data confirm the link between
hyperuricemia and cardiovascular
mortality. The use of allopurinol
has been shown to be associated
with reduced mortality risk and
with reduced blood pressure in
short-term randomized controlled trials.
The available evidence has established
a link between hyperuricemia and
cardiovascular disease and this may
Comment: One can start using serum
uric acid concentration as an
inexpensive cardiovascular risk marker.
Gout and elevated blood uric acid
which leads to gout is increasingly
rapidly in the United States. Gout
prevalence increased by 1.2% over the
past 20 years, affecting 8.3 million
Americans according to the most recent
data from the National Health and
Nutrition Examination Survey.
Researchers say it is because of the
increasing frequency of obesity as
well as other metabolic problems
such as hypertension, chronic kidney
disease, and diabetes.
Comment: Another problem associated with the obesity epidemic!
Early Rehabilitation May
Help Speed Recovery From
Robert Preidt writing in HealthDay reported,
"The sooner rehabilitation begins after knee
replacement, the better for both patients and
hospitals," according to a study in the journal
Clinical Rehabilitation. The researchers
"compared more than 150 patients who
began rehabilitation within 24 hours after knee
replacement surgery and a matched control
group of patients who began rehabilitation 48 to
72 hours after surgery." They found that on average,
patients "who started rehabilitation earlier
spent two days less in the hospital and had five
fewer rehabilitation sessions before they were
discharged than those in the control group."
Comment: Makes sense to me!
Back Pain Genetic
Anahad O’Connor writing in the
New York Times reports that "a
growing number of studies are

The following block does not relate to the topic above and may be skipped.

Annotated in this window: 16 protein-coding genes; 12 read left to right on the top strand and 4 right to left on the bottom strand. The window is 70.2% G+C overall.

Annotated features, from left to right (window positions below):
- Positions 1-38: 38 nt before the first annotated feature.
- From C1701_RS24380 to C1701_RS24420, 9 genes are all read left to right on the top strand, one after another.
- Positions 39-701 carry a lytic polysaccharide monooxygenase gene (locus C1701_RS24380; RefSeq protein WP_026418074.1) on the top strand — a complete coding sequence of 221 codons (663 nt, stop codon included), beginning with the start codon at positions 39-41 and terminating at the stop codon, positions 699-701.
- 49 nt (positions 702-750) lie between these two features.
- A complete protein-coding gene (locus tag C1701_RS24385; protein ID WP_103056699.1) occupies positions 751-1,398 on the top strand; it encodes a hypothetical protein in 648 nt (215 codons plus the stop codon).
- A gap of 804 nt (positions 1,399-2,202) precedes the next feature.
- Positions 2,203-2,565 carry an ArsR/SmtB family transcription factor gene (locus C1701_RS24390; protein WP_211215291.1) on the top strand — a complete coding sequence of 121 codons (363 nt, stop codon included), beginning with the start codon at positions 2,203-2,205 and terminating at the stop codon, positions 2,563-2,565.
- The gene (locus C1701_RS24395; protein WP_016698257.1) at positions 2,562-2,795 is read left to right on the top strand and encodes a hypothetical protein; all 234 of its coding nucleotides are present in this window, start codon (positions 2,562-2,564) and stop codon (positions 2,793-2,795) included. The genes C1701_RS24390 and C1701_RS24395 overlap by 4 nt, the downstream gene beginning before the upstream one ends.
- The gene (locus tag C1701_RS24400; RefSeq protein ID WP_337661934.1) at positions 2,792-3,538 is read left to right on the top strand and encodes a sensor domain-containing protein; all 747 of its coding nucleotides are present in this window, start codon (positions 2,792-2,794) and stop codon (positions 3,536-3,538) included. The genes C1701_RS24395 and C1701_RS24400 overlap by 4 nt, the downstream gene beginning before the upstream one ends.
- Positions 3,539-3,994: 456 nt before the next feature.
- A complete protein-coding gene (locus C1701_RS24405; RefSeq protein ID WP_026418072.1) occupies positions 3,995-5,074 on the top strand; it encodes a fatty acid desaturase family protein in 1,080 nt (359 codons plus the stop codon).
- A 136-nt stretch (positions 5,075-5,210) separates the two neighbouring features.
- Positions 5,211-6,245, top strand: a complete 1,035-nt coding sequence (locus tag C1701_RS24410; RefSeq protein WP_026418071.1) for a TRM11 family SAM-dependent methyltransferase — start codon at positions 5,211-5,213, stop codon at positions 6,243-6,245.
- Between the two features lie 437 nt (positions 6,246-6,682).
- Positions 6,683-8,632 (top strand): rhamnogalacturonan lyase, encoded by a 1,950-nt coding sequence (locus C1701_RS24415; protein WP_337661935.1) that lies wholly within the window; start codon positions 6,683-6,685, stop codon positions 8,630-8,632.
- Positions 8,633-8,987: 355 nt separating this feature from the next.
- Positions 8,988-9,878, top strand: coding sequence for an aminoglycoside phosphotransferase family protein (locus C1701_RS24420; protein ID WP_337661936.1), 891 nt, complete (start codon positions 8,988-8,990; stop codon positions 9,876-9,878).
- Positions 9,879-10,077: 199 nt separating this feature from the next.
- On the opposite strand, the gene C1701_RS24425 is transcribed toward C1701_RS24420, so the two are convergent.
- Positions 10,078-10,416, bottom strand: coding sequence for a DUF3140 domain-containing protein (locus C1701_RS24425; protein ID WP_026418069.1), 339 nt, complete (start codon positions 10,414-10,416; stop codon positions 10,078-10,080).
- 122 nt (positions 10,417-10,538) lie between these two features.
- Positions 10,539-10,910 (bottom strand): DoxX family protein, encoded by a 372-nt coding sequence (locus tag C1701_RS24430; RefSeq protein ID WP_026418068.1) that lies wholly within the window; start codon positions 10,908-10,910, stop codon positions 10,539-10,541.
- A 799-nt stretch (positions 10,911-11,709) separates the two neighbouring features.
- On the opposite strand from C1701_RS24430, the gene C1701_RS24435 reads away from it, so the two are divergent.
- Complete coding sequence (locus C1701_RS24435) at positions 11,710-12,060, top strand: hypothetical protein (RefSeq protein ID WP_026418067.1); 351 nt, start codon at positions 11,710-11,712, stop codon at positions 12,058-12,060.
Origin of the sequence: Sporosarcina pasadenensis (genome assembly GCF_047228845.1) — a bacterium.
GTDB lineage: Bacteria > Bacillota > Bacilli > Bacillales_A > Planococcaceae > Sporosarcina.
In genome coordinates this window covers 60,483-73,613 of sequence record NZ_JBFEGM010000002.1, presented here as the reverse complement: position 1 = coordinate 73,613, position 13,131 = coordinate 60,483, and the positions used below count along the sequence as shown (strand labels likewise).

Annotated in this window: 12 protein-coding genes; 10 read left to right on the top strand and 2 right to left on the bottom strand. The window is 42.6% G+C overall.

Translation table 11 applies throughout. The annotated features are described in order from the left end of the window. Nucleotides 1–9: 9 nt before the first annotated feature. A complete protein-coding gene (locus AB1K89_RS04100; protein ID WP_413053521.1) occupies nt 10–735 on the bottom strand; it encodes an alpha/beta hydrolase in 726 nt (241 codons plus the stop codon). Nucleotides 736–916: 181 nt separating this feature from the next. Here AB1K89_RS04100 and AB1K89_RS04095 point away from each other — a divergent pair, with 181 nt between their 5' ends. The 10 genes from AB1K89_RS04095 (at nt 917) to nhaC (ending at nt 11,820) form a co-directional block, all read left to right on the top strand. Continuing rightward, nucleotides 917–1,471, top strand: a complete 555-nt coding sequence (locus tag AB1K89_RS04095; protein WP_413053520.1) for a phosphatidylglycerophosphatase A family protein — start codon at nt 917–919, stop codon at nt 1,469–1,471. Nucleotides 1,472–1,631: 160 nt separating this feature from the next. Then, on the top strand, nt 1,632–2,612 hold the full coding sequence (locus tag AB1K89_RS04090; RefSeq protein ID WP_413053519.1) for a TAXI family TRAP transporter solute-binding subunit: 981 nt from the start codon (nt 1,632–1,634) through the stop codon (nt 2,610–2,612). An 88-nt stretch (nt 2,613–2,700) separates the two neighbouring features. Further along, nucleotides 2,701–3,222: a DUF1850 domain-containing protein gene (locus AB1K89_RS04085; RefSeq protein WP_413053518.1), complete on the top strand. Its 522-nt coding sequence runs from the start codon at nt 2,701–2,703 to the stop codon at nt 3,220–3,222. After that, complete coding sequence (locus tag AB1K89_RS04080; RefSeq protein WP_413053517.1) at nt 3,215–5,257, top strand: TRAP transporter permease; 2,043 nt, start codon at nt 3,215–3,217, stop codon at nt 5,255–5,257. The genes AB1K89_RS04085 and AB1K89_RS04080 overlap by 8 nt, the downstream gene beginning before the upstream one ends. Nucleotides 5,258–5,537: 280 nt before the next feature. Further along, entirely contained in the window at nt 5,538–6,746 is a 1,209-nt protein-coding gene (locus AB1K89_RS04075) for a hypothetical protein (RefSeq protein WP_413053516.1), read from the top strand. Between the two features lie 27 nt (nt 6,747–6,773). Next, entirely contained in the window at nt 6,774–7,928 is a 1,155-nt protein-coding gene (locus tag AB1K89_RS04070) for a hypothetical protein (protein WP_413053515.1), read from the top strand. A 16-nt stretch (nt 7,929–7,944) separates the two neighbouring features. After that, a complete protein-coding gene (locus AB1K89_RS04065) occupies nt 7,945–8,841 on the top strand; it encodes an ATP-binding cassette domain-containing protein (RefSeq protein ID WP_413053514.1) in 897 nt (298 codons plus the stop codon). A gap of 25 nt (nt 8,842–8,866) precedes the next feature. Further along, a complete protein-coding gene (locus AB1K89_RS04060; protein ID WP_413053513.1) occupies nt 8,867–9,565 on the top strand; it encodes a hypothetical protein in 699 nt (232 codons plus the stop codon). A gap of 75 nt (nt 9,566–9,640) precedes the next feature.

finding that chronic back pain has
a strong genetic component."
For example, an analysis published
in the Journal of Bone and Joint
Surgery, based on records from a
"large health and genealogic
database to study more than a
million Utah residents," found
that having a "second-degree
relative (aunt, uncle or grandparent)
or third-degree relative (cousin)
with the condition increased a
person's risk, regardless of
environmental factors." Moreover,
the data indicated that having
"an immediate family member
raised a person's risk more than
There are some family get togethers
that are less fun than others.
Gout Increasing In US
Arthur Allen, author of "Vaccine:
the Controversial Story of Medicine's
Greatest Lifesaver" writing in the
Washington Post, notes that
to recent surveys, cases of gout in
the US have "roughly tripled since
the late 1970s," with about "8-million
Americans" now suffering from the
condition. Allen suggests the increase
may be attributed to a "number of
lifestyle changes. First, we are awfully
'easy in our circumstances,' in the sense
that most of us can afford cheap animal
protein, alcohol and sweet" beverages.
Moreover, paradoxically, we are seeing
increased life spans. Lastly, some
of the drugs that "keep older Americans
alive despite high blood pressure,
kidney disease and other conditions,"
such as niacin, thiazide and loop
diuretics, have also been shown
to "raise bloodstream levels of uric acid."
Comment: The disease of kings is now the disease
With a TNF Inhibitor
and Methotrexate Safe
Any More Effective
ScienceDaily reports a recent trial
of rituximab in combination with a t
umor necrosis factor (TNF) inhibitor
and methotrexate (MTX) in patients
with active rheumatoid arthritis (RA)
found the safety profile to be consistent
with other RA trials with TNF inhibitors.
While the trial reported no new safety risks,
clear evidence of an efficacy advantage in
RA patients receiving the combination
therapy was not observed in this study sample.
Results of the trial are published in
Arthritis & Rheumatism
Sometimes what makes sense doesn't.
Need Exercise: Get a dog
Tara Pope-Parker writing in the
New York Times
Reported that several studies now
show that dogs can be powerful
motivators to get people moving.
Not only are dog owners more likely
to take regular walks, but new research
shows that dog walkers are more active
over all than people who don’t have dogs.
One study even found that older people
are more likely to take regular walks
if the walking companion is canine rather than human.
“You need to walk, and so does your
dog,” said Rebecca A. Johnson, director
of the human-animal interaction research
center at the University of Missouri
College of Veterinary Medicine.
“It’s good for both ends of the leash.”
Researchers at the Michigan State University
reported that among dog owners who took
their pets for regular walks, 60 percent
met federal criteria for regular
moderate or vigorous exercise. Nearly
half of dog walkers exercised an average
of 30 minutes a day at least five days a
week. By comparison, only about a
third of those without dogs got that much